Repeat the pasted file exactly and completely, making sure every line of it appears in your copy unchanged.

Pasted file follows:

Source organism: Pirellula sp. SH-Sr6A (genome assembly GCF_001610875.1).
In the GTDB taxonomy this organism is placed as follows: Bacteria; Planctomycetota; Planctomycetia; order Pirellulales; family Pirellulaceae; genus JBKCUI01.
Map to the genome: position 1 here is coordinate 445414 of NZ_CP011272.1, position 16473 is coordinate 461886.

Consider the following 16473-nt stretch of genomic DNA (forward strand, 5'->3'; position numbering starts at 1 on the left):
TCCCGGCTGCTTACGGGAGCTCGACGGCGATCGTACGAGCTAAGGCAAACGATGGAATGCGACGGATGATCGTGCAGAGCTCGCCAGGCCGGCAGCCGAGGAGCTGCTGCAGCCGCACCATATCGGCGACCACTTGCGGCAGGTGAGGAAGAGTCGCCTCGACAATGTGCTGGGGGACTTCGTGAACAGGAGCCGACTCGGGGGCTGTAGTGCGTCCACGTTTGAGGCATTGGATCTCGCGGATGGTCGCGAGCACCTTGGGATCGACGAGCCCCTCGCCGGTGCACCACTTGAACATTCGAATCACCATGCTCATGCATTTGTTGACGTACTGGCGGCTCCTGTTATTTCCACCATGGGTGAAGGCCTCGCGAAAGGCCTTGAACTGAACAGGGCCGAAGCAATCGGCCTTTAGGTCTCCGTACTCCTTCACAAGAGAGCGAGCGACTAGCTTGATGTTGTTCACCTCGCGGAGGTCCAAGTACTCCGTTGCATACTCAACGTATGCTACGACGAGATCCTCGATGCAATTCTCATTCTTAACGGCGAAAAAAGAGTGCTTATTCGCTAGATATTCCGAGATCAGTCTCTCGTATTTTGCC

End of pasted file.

Source organism: Pirellula sp. SH-Sr6A (genome assembly GCF_001610875.1).
In the GTDB taxonomy this organism is placed as follows: Bacteria; Planctomycetota; Planctomycetia; order Pirellulales; family Pirellulaceae; genus JBKCUI01.
Map to the genome: position 1 here is coordinate 445414 of NZ_CP011272.1, position 16473 is coordinate 461886.

Consider the following 16473-nt stretch of genomic DNA (forward strand, 5'->3'; position numbering starts at 1 on the left):
TCCCGGCTGCTTACGGGAGCTCGACGGCGATCGTACGAGCTAAGGCAAACGATGGAATGCGACGGATGATCGTGCAGAGCTCGCCAGGCCGGCAGCCGAGGAGCTGCTGCAGCCGCACCATATCGGCGACCACTTGCGGCAGGTGAGGAAGAGTCGCCTCGACAATGTGCTGGGGGACTTCGTGAACAGGAGCCGACTCGGGGGCTGTAGTGCGTCCACGTTTGAGGCATTGGATCTCGCGGATGGTCGCGAGCACCTTGGGATCGACGAGCCCCTCGCCGGTGCACCACTTGAACATTCGAATCACCATGCTCATGCATTTGTTGACGTACTGGCGGCTCCTGTTATTTCCACCATGGGTGAAGGCCTCGCGAAAGGCCTTGAACTGAACAGGGCCGAAGCAATCGGCCTTTAGGTCTCCGTACTCCTTCACAAGAGAGCGAGCGACTAGCTTGATGTTGTTCACCTCGCGGAGGTCCAAGTACTCCGTTGCATACTCAACGTATGCTACGACGAGATCCTCGATGCAATTCTCATTCTTAACGGCGAAAAAAGAGTGCTTATTCGCTAGATATTCCGAGATCAGTCTCTCGTATTTTGCC